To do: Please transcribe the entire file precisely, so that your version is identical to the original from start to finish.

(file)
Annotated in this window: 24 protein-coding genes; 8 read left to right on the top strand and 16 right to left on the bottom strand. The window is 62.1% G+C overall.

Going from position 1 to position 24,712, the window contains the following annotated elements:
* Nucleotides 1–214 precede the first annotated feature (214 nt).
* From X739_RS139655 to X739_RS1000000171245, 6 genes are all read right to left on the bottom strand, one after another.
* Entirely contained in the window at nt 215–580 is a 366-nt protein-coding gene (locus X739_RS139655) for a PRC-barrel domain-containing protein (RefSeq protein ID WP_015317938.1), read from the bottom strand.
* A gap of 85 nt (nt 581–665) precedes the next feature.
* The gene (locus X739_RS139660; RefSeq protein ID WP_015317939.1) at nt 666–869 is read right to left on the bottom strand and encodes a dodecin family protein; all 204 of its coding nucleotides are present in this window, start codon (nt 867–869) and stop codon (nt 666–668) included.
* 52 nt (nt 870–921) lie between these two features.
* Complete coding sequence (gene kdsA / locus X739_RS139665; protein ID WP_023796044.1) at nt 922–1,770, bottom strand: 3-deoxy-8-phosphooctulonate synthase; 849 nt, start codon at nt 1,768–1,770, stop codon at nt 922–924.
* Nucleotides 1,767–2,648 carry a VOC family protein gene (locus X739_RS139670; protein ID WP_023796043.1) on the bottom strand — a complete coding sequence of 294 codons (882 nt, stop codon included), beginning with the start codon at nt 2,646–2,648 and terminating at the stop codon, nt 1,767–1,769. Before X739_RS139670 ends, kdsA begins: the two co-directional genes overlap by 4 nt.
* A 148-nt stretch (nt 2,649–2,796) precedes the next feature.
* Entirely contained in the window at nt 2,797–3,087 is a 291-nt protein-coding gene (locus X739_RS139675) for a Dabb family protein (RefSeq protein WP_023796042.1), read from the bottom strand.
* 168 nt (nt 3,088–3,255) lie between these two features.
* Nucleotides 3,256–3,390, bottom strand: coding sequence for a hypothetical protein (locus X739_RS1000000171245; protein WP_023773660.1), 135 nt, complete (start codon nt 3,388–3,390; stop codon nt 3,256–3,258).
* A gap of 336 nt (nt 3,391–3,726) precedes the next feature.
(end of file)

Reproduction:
Annotated in this window: 24 protein-coding genes; 8 read left to right on the top strand and 16 right to left on the bottom strand. The window is 62.1% G+C overall.

Going from position 1 to position 24,712, the window contains the following annotated elements:
* Nucleotides 1–214 precede the first annotated feature (214 nt).
* From X739_RS139655 to X739_RS1000000171245, 6 genes are all read right to left on the bottom strand, one after another.
* Entirely contained in the window at nt 215–580 is a 366-nt protein-coding gene (locus X739_RS139655) for a PRC-barrel domain-containing protein (RefSeq protein ID WP_015317938.1), read from the bottom strand.
* A gap of 85 nt (nt 581–665) precedes the next feature.
* The gene (locus X739_RS139660; RefSeq protein ID WP_015317939.1) at nt 666–869 is read right to left on the bottom strand and encodes a dodecin family protein; all 204 of its coding nucleotides are present in this window, start codon (nt 867–869) and stop codon (nt 666–668) included.
* 52 nt (nt 870–921) lie between these two features.
* Complete coding sequence (gene kdsA / locus X739_RS139665; protein ID WP_023796044.1) at nt 922–1,770, bottom strand: 3-deoxy-8-phosphooctulonate synthase; 849 nt, start codon at nt 1,768–1,770, stop codon at nt 922–924.
* Nucleotides 1,767–2,648 carry a VOC family protein gene (locus X739_RS139670; protein ID WP_023796043.1) on the bottom strand — a complete coding sequence of 294 codons (882 nt, stop codon included), beginning with the start codon at nt 2,646–2,648 and terminating at the stop codon, nt 1,767–1,769. Before X739_RS139670 ends, kdsA begins: the two co-directional genes overlap by 4 nt.
* A 148-nt stretch (nt 2,649–2,796) precedes the next feature.
* Entirely contained in the window at nt 2,797–3,087 is a 291-nt protein-coding gene (locus X739_RS139675) for a Dabb family protein (RefSeq protein WP_023796042.1), read from the bottom strand.
* 168 nt (nt 3,088–3,255) lie between these two features.
* Nucleotides 3,256–3,390, bottom strand: coding sequence for a hypothetical protein (locus X739_RS1000000171245; protein WP_023773660.1), 135 nt, complete (start codon nt 3,388–3,390; stop codon nt 3,256–3,258).
* A gap of 336 nt (nt 3,391–3,726) precedes the next feature.